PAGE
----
~ how ai art won't supplant... art ~

A rabbit and a robot on a sidecar motorcycle

The other day the post below caught my attention. In its characteristic bad-grammar-ambiguous-origin-meme style, Neo's sentiment is one I share.

Neo's Meme on Art

As an artist of sorts (it's the only thing I'm actually qualified for) I see art as more about transformation than creation. I find we (and yes, I include myself) tend to mythologise art, attributing to it an undeserved magical or spiritual significance, rather than recognising it as basic graft.

In a way, art is creative plagiarism*; when creating an artwork, I can only combine my own experience with my understanding of what art is, which is an amalgamation of the art I have consumed. I literally have no other material to draw on. In fact, it turns out that too much originality in art can actually be counter-productive, as Derek Thompson in his fabulous TED Talk The four-letter code to selling anything states:

"To sell something surprising, you have to make it familiar."

Software like Stable Diffusion and Midjourney took people by surprise because we imagined art and creativity as something magical, an echo of the human spirit, irreducible and therefore something AI would have trouble replicating. As late as 2020 in "Unlocking the Universe", Beth West wrote this about 'Cities of the Future'

"... lots of things can't be done by machines: creative jobs such as writing books and creating art... These areas will continue to need people..."

We are all now aware that visual art in particular has turned out to be one of the lowest hanging fruits of all, and regarding writing... it seems that the writing may be on the wall (that was my own pun by the way, chat GPT isn't the only author who will resort to the lowest form of wit, given the right conditions).

A large robot painting a self-portrait


My admittedly cynical view of art is informed by experiences at art school and in the gallery scene, where I've had some small opportunity to glimpse behind the smoke and mirrors used to multiply art's perceived value and shroud it in illusory significance.

Don't get me wrong, creativity is fun, and rewarding, and can be impressive - it is an essential part of life, but it's not magic. Art is work. It's no wonder that AI can replicate and even improve on this process, it's put in the hours (which, for AI, takes seconds). AI has absorbed more material than we can imagine (in part because our imagination is limited by what we have absorbed!).


Creativity is about connection. The reason we like to consume art is because it makes us feel connected to an artist, and, by proxy, humanity. Whether it's an actor playing a part, a musical compositon or an author's words, an artwork is a telescope that let's us see someone else's island of internal experience. And a good work of art, a work of art that we love, makes us feel seen too. As Zefrank says:

"The things that make us feel most alone have the greatest power to connect us."

A paint brush, camera, and chatGPT prompt field


We can understand the impact of AI art by analogy with photography in the 19th Century, a technology that threatened the essence and purity of art. Charles Baudelaire, in 1859, went so far as to call photography...

"art's most mortal enemy"

... and yet rather than having "supplanted or corrupted it altogether", photography actually drove a profound reevaluation of art, leading to radical new movements from Impressionism through Cubism, Surrealism, Abstract Expressionism, Pop Art and the other modernist and post-modernist art that furnished the Twentieth Century and beyond (thanks BFA).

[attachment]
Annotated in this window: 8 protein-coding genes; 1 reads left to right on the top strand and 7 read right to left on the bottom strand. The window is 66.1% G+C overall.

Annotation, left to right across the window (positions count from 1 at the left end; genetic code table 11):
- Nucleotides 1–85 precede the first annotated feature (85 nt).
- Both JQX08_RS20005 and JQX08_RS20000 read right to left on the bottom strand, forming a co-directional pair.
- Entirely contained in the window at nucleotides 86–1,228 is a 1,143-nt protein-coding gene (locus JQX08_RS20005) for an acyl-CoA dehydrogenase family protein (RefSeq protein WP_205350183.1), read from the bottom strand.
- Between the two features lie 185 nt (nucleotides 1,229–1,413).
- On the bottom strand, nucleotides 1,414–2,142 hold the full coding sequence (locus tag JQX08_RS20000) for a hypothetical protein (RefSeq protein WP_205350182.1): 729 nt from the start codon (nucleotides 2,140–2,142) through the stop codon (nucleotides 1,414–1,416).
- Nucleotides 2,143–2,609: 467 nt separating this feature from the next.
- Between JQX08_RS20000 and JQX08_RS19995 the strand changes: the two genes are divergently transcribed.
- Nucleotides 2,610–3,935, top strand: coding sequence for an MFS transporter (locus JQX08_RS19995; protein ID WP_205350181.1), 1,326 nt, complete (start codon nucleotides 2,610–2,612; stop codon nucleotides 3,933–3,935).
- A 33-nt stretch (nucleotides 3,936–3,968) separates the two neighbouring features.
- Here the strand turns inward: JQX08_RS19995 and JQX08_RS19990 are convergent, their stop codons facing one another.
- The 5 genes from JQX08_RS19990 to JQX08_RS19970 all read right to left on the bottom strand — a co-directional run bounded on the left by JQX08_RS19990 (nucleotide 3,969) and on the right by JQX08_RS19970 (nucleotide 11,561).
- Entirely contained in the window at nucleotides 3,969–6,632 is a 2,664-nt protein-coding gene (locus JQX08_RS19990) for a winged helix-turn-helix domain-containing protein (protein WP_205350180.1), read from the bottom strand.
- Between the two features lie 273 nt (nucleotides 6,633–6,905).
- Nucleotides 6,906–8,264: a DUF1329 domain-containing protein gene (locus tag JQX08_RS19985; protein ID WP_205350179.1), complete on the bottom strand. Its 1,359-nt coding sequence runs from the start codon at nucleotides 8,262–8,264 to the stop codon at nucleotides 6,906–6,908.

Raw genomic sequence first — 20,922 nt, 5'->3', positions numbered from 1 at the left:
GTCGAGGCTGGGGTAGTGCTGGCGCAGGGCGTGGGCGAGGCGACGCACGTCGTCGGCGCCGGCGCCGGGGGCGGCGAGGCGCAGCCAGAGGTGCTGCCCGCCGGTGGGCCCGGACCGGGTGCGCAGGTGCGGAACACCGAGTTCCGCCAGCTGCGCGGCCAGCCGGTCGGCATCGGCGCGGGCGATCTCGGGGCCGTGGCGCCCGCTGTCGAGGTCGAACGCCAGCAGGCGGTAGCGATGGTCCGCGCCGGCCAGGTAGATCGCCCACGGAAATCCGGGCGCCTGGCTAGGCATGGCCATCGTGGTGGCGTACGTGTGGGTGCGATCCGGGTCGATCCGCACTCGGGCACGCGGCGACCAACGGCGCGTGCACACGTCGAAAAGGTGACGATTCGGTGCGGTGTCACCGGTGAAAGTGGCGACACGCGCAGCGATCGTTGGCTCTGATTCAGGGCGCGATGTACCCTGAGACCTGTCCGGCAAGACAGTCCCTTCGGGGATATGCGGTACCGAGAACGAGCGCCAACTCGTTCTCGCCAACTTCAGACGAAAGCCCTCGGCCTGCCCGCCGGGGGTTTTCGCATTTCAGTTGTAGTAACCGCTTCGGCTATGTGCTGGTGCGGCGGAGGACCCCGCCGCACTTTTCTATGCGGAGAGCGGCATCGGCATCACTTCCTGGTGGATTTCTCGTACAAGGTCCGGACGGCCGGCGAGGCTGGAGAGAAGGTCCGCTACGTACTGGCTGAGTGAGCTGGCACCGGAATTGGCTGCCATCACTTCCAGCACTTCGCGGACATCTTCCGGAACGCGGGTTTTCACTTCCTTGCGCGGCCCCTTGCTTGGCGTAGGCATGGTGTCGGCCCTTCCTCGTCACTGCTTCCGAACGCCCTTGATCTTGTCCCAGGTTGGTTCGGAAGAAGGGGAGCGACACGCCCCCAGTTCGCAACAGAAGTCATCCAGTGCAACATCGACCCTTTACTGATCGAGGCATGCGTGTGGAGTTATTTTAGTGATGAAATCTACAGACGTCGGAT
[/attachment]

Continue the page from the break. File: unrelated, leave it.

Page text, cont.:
Not only did photography broaden the scope of art-making beyond mere representation, but it eventually influenced representational art in the form of photo-realist painting. Artists like Chuck Close, actively subverted the photographic medium, by replicating it!

Photorealists produced art that seemed eeriely more realistic than the perfection of a photo, and made audiences gape in wonder at another human being's talent and toil. We rediscovered that art is about connection.


Chess Popularity Over Time

Another example of disruptive technology enhancing a field rather than destroying it, is the popularity of chess. From the time Deep Blue beat Kasparov in 1996, chess popularity has accelerated. It turns out we thrive on challenge.

The world is already beginning to lose the romance of our first brush (I promise, I'm not usually like this) with AI art - as it becomes increasingly ubiquitous, we are no longer swooning. That which can be produced cheaply is soon taken for granted. At the same time, I don't mean to denigrate the form. I think AI art will be as impactful as photography continues to be, it has its place, but it won't devalue a Chuck Close or a Banksy, and it won't stop me doing my own crappy drawings.

4 rabbits looking at 4 artworks becoming progressively less impressed


The joy of creativity, whether it's painting, photography, AI art or playing chess is the joy of connection with another sentient being. If we know there's no experience there, no toil, no message then the level of attention viewers pay to the work will diminish accordingly. At the same time regarding AI, I think we can appreciate the beauty of connecting with humanity as a whole, knowing that it is the big data of humanity that has informed AI art - I suspect this is what we find so magical about it. AI art does say something to us and about us, it reflects us in the same way as a photographic portrait can. When the subject gazes directly into the camera, it creates a connection, bridging the viewer with the human at the other end of the lens.

In my writing and art I want to connect with you, and I will continue to do so with the cutest animals I can muster.